Being first usually carries prestige and being the first Hambletonian winner carries a certain immortality to it. The massive $68451.32 purse - more than 5 times the 1926 Kentucky Futurity purse ($14000) - attracted 14 hopefuls to the mile track in Syracuse.Guy McKinney developed a critical illness shortly after his yearling purchase but recovered and started three times as a two-year-old, when he was trained by Townsend Ackerman at Goshen, but never figured in any of those races. Owner Harry B. Rea kept faith in the son of Guy Axworthy and made the January 1, 1926 nominating payment to the Hambletonian. He moved the horse to Canadian-born trainer Nat Ray at North Randall, Cleveland. Nat Ray had begun his career as a jockey and steeplechase rider, but in 1911 turned to harness racing. Under his guidance Guy McKinney developed into the supreme horse of the 1923 generation. In fact, he would proceed to win almost everything at 3, including the Kentucky Futurity, the International Stallion, the Matron and the Horse Review Stakes.
As the Hambletonian approached, Walter Chandler, heir to the Coca-Cola fortune, desperately wanted to win and offered owner Henry B Rea $40000 for the Hambletonian favorite. Rea rejected the offer and asked for $50000 instead. Chandler instead bought another hopeful, Bronx, for $20000. The gamble would backfire as Bronx would finished out of the money in 11th place (with 12-10 finishes). The first heat in the Hambletonian was won in 2:05 1/2, Guy McKinney stalking Guy Dean until the final stretch where he attacked and narrowly beat him. The second heat was won in 2:04 1/2, Guy McKinney had again stalked the leader, this time Charm, and had to hold of a strong finish from Guy Dean who finished extremely quickly from sixth position but was beaten by a head. The Hambletonian win netted Mr Rea $45815.92.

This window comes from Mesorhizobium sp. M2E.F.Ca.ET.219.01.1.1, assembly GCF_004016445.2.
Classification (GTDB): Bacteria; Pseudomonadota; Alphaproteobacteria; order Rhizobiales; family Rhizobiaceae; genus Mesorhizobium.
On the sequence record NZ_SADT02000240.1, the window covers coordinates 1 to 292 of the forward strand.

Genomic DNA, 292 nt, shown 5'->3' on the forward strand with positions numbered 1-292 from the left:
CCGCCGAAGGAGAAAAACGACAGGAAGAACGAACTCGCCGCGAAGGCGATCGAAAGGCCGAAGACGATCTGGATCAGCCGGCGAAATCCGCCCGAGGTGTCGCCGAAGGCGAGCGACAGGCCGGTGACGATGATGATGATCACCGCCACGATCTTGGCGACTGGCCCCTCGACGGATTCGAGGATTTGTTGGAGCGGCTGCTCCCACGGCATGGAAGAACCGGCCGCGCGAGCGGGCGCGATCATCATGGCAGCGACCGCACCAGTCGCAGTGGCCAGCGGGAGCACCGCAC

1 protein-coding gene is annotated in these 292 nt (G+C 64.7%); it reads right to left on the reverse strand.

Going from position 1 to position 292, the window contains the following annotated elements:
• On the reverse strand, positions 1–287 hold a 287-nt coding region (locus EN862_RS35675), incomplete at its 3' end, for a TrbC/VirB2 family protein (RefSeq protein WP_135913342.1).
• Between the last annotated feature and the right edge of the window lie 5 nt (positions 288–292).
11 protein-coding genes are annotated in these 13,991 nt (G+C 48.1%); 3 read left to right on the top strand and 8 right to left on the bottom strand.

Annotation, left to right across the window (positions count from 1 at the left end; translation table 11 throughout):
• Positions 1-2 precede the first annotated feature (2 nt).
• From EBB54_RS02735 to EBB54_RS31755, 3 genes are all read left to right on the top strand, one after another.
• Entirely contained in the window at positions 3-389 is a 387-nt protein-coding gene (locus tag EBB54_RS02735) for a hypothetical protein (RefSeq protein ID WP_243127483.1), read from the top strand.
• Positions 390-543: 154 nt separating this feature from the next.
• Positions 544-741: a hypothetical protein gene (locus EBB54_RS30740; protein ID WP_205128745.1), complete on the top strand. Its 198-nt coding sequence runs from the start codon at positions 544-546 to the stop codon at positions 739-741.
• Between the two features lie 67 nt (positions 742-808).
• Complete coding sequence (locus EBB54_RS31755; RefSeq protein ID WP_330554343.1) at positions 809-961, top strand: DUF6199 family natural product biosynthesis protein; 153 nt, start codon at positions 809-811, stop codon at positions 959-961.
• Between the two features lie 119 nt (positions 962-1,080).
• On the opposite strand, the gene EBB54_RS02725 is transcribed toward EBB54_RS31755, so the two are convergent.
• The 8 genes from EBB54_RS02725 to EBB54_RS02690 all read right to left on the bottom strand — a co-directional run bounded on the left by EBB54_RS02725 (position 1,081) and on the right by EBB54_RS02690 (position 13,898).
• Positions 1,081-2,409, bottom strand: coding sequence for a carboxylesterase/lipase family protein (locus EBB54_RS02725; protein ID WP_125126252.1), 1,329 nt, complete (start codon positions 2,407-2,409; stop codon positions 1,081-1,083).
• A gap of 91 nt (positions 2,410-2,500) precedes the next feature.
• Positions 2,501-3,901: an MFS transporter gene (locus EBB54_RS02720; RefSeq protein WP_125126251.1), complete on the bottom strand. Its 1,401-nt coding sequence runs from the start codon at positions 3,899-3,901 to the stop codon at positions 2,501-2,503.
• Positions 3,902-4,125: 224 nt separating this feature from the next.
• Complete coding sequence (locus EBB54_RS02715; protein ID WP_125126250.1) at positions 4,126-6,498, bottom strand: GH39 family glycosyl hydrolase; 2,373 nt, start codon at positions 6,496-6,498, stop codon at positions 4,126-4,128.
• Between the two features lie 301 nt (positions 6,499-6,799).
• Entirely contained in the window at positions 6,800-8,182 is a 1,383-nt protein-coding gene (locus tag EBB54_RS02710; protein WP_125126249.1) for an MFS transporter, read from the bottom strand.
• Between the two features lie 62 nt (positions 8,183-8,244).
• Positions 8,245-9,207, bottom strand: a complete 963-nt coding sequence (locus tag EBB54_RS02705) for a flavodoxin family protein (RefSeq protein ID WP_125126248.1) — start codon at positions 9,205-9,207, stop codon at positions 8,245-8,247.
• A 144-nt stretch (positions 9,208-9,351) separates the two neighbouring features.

In the fall of 1926 he was auctioned off for $12000, purchased by the newly founded Hanover Shoe Farms. They did not stand him at stud immediately, however, and instead turned him over to trainer Tom Berry. On Thanksgiving day the next year the pair broke the world record for 4 year olds, the new record being 1:13.8/1:58 3/4. He was then retired to stud at Hanover Shoe Farm, where he died in 1944. At stud he did not achieve that much be sired Spud Hanover, who in turn sired Florican, and he is also the damsire of Sharp Note, winner of the 1953 Hambletonian. His name will also be first on the list of Hambletonian winners.